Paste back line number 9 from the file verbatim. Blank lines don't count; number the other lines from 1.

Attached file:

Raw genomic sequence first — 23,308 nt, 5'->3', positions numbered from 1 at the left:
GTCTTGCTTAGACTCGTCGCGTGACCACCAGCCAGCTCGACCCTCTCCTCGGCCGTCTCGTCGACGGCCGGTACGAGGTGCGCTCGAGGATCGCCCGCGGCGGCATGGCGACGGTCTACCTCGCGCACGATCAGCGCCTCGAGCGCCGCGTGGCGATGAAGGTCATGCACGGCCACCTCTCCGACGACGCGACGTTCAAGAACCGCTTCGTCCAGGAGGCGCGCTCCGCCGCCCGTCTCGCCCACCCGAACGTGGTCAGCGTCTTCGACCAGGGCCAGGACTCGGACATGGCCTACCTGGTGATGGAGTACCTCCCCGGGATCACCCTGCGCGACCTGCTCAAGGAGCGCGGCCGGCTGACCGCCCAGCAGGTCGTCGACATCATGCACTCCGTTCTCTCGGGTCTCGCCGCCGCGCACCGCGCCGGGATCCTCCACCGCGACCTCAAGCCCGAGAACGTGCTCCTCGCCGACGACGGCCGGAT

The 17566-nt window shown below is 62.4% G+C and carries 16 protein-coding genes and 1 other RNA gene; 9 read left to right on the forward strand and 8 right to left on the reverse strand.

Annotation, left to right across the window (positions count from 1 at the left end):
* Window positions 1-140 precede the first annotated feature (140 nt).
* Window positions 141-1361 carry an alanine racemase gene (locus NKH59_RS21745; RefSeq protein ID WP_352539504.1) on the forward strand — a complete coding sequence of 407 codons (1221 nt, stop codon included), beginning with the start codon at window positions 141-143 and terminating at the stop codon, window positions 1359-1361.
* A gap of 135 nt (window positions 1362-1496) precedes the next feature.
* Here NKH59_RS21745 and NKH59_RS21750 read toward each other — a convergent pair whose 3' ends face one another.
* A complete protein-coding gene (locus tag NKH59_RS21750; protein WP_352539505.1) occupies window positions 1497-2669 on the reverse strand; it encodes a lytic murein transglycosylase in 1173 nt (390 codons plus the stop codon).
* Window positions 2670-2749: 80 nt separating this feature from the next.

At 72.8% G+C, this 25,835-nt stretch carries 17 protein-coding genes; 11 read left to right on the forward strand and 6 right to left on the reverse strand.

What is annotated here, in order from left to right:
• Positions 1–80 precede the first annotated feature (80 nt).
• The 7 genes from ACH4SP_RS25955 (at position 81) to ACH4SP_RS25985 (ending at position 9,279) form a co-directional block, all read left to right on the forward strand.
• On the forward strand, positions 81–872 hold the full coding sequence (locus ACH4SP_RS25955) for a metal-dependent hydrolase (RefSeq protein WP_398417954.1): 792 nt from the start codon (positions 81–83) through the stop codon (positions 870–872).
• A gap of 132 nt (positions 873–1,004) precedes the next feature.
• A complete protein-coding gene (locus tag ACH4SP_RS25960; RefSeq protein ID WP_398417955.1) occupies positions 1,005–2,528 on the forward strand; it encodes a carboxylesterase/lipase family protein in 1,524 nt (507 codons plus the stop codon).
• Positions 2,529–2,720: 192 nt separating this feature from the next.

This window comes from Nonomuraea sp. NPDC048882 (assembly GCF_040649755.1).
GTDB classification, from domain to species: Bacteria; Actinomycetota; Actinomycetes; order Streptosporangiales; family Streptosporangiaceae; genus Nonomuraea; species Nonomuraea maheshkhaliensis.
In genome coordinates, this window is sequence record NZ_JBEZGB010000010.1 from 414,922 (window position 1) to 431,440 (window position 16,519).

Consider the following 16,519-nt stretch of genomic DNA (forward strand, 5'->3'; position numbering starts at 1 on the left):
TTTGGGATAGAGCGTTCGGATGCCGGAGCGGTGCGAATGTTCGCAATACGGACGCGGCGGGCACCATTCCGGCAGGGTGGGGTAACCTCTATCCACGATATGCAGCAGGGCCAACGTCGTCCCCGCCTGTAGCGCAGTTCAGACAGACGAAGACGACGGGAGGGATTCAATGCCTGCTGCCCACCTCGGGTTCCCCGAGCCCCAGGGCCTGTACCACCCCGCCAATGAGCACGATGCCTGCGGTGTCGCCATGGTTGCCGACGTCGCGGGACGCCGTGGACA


* A complete protein-coding gene (locus tag NKH59_RS21750; protein WP_352539505.1) occupies window positions 1497-2669 on the reverse strand; it encodes a lytic murein transglycosylase in 1173 nt (390 codons plus the stop codon).